Antioxidative power of plant oils in humans: the influence of alpha- and gamma-tocopherol.Ann Nutr Metab. 2001; 45(3):110-5.AN
The daily diet is usually comprised of a varying antioxidant and fatty acid content acquired from plant oils. The present study was performed to evaluate the antioxidative effects of a plant oil mixture rich in alpha-tocopherol (olive/sunflower oil) in comparison with a single gamma-tocopherol-rich corn oil used in a normal, balanced human diet.
In the context of a double-blind study 28 healthy nonsmoking male volunteers aged between 19 and 31 years were investigated. After 2 weeks of adjustment on a mixed, balanced diet (average 11.6 MJ, average fat intake approximately 105 g/day), a 2-week test period with a diet of 80 g corn oil (CO)/day vs. a mixture of 68 g olive and 12 g sunflower oil/day (MO; total 80 g) as the main fat source, was followed by a crossover after 2 weeks. Blood samples were collected at the beginning of the study and at 2-week intervals.
The main carriers of tocopherol in blood are low-density lipoproteins (LDLs). A highly significant correlation (r2 = 0.73, p < 0.001) was found between plasma and LDL gamma-tocopherol concentrations in the CO group, and a significant correlation was found between plasma and LDL alpha-tocopherol concentrations only in the MO group. Plasma and LDL total antioxidative capacity values could only be improved insignificantly in both groups to comparable extents, although the MO group had a twofold higher alpha-tocopherol equivalent/diene equivalent ratio (1.13 mg/g) than the CO group (0.55 mg/g).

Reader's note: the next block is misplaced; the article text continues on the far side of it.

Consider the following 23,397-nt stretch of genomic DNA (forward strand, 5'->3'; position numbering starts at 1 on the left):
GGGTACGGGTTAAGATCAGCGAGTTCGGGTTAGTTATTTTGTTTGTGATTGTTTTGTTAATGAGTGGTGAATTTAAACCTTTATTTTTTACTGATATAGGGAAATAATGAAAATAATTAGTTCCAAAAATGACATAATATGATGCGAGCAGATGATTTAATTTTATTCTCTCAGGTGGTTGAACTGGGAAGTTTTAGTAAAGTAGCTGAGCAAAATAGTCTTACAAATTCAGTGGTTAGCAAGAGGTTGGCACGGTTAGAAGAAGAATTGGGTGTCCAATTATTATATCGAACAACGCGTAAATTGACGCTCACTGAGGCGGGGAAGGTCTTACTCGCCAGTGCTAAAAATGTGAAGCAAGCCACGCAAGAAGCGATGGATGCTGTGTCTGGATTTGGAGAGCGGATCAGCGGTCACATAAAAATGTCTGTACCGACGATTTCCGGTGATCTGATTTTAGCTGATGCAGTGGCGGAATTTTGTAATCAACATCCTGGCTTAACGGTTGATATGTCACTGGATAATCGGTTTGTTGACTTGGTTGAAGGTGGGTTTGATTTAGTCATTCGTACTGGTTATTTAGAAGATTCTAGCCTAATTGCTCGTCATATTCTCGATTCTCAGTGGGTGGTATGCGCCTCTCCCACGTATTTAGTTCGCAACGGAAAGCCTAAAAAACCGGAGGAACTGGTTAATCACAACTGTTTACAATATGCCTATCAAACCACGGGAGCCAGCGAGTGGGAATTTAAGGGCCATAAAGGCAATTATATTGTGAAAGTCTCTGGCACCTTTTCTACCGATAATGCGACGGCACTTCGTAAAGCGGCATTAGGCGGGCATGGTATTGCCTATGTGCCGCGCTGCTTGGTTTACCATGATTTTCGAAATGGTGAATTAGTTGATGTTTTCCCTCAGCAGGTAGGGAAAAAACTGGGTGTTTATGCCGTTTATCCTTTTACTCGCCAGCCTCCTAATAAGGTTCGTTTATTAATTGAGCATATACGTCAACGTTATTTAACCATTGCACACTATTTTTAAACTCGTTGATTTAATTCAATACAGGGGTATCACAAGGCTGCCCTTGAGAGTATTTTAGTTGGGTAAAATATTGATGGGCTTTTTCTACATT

In spite of the higher P/S ratio (CO 4.2 vs. MO 1.2) and lower alpha-tocopherol equivalent/diene equivalent ratio, the antioxidant potential of CO in vivo (total antioxidative capacity in plasma and LDL) was as efficient as the MO. This positive finding might be explained by a synergism between alpha- and gamma-tocopherol in the CO diet.